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1947-48 Theatre Catalog, 6th Edition, Page 160 (148)

1947-48 Theatre Catalog, 6th Edition
1947-48 Theatre Catalog
1947-48 Theatre Catalog, 6th Edition, Page 160
Page 160

1947-48 Theatre Catalog, 6th Edition, Page 160


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FIGURE leThe grounds around the perimeter of the panel, Whether it be rectangular or irregular in shape, should be 3 inches in width. with a secondary ground on the outer edge 1 inch wide and 15 inches thick. This last is used as a tacking strip for the decorative fabric and the 1.5-inch thickness is required so the fabric can be smoothly stretched without allowing it to touch the rockwool but below.

graph on Stadiums are all applicable to the mezzanine construction.

The access to the mezzanine will be by means of two stairways, one on either side, from the foyer level to a cross aisle at the uppermost level of the mezzanine, or to the level of the first row and front cross aisle at the side seat banks. The design may develop where a mezzanine foyer is desired and with this scheme, the stairs would end at the mezzanine foyer level and the mezzanine Seating will be reached through a vomitory or vomitories from this foyer. The last-mentioned scheme rarely occurs when only a mezzanine is included but is primarily used when a full balcony is indicated.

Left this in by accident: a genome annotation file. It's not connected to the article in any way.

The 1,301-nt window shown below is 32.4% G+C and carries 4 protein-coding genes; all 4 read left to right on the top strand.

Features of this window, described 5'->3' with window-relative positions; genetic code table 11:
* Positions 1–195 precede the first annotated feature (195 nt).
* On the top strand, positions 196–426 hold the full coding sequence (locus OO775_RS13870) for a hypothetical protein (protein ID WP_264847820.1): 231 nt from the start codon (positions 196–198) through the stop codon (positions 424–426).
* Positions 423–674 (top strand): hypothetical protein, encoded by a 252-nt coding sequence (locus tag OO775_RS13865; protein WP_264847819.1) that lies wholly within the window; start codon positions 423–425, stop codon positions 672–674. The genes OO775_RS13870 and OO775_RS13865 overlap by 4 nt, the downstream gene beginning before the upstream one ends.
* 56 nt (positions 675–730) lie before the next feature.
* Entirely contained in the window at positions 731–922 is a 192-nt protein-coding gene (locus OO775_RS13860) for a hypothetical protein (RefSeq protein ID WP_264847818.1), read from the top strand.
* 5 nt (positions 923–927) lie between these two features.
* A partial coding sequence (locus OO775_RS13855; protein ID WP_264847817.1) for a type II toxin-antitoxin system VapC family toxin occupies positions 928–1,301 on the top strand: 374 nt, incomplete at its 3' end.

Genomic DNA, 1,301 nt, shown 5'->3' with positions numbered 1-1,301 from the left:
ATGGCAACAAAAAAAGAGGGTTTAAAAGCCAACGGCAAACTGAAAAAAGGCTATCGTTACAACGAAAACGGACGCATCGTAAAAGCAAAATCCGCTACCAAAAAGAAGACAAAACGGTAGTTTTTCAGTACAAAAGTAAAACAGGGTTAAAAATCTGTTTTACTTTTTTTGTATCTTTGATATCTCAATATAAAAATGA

The width of the last stepping in a stadium, mezzanine or balcony, also that of the stepping in front of a cross aisle with a solid railing, must be increased over the normal width 91/2 inches to provide clearance for the top of the sloping backs of the chairs. In a very large balcony where the last row of seats is a great height above the stage, this figure can be reduced to 6% inches as in such instances the seat backs will be tilted forward at their tops to provide the necessary comfort.


The proscenium is the area at the stage end of the theatre embraced in the. normal range of vision by seated patrons looking directly at the stage or picture. This includes the wall dividing the stage and the auditorium, the proscenium arch and the wall areas for a certain distance at either side of the proscenium arch. This is the space in the auditorium which does not require acoustical treatment, and, therefore, can be made a design feature with ornamental plaster, painted decoration and special lighting effects, in conjunction with a colorful and well designed stage setting.

The proscenium opening or arch should, of course, be of proper proportion and the permanent construction for this feature should allow for draping with borders and legs inside of the opening which will still permit the proper sight lines from the side seats, also to clear the light beam from the projection machines.

There will be some cases, of course,

where no provision will be made for a ,

stage or platIorm and no proscenium wall or opening, but with the screen on the back wall of the theatre. In such cases it is preferable to provide for installation of the horns directly behind the screen rather than to one side or below it.


Although a motion-picture theatre is designed and built primarily for the showing of pictures only, sooner or later it will be found desirable to have some sort of a platform for speeches, Bingo, or other promotional activities which are an inherent adjunct to the operation of a theatre.